Saturday, May 26, 2018

When the Choir Preaches Back

"I don't want to be told
what to write
I can excavate my own content
I want to be pushed into
digging deep wells
in unheard of lands.
I want you to give me eyes
in the back of my head.
Be a thunder clap
and rouse me.
Be an earthquake
make me tremble
Be a river raging rampant
in my veins.
Shock me shitless."
~ Gloria Anzaldua (1974)*

If you find Gloria Anzaldua quoted in the Foreward to a book you just began reading (as I did when I began reading the one this post is about), you should probably pause to buckle the seat belt of your psyche or you might find yourself suddenly flying into the air and free-falling down whatever personal mountain you're currently on. Gloria Anzaldua is no one to play with. And Deborah Santana, author/editor/film producer and philanthropist, who believes that people of gentleness and faith can change the world, is no one to play with either. The latest proof of this is a hugely important new anthology of short essays by Women of Color representing a range of ages, ethnicities, backgrounds, and experiences.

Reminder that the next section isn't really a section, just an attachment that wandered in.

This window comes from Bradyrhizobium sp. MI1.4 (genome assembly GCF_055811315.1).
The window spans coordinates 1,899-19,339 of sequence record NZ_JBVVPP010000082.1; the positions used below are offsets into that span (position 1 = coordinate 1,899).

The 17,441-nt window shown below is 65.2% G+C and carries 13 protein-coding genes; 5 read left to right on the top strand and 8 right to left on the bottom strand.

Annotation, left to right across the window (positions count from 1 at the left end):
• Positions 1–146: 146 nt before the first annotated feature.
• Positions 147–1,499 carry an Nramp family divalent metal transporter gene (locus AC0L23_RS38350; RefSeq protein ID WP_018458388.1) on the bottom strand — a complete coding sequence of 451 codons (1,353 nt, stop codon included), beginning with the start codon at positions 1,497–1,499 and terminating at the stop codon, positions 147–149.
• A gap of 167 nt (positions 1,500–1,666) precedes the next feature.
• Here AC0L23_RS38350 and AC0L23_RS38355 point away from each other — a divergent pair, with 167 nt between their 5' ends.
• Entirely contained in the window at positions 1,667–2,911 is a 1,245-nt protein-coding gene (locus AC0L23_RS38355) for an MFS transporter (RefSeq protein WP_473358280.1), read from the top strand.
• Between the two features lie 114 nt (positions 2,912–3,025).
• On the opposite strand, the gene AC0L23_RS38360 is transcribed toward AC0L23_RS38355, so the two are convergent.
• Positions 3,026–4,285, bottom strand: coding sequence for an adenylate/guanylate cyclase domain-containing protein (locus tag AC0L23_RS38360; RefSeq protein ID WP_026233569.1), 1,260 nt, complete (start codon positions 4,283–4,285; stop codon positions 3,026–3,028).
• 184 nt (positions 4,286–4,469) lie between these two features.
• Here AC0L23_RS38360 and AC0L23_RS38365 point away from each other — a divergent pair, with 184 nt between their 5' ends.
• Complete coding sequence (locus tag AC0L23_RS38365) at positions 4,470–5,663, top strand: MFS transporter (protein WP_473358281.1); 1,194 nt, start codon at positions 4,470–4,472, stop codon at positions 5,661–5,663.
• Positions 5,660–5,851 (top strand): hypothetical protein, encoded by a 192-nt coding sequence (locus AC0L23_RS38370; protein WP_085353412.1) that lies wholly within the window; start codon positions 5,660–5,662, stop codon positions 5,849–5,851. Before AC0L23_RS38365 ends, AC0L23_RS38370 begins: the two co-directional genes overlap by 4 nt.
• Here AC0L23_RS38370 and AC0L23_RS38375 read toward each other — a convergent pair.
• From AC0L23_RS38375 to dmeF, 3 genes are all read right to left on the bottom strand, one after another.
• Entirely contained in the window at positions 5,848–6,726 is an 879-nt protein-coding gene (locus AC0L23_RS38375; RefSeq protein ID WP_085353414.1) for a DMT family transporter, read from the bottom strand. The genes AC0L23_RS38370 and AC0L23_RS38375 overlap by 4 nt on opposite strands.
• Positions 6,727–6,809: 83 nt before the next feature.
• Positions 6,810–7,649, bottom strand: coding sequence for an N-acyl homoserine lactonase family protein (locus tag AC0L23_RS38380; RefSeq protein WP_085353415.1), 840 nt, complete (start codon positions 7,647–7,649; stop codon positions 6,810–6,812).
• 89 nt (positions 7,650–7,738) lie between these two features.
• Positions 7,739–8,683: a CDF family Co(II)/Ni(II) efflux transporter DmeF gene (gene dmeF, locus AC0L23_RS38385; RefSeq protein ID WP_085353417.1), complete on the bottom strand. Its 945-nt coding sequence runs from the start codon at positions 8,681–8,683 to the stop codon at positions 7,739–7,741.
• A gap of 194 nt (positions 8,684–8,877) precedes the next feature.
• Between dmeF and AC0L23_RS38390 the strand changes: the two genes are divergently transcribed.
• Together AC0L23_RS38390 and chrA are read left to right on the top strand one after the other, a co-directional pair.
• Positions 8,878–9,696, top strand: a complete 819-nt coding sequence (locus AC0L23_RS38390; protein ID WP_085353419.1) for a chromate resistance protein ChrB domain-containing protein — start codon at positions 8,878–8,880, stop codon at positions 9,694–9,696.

Launched in January of this year, All the Women in My Family Sing: Women Write the World ~ Essays on Equality, Justice, and Freedom, edited by Santana, hit the ground running, its cover and first few pages decorated with blurbs from the likes of Isabel Allende, Henry Louis Gates, Jr., and Alfre Woodard, among others. Invited to speak with Santana myself(!) before adding my review to such dignitaries' comments would have been daunting indeed had I not already been shocked shitless by the essays and very excited by the opportunity.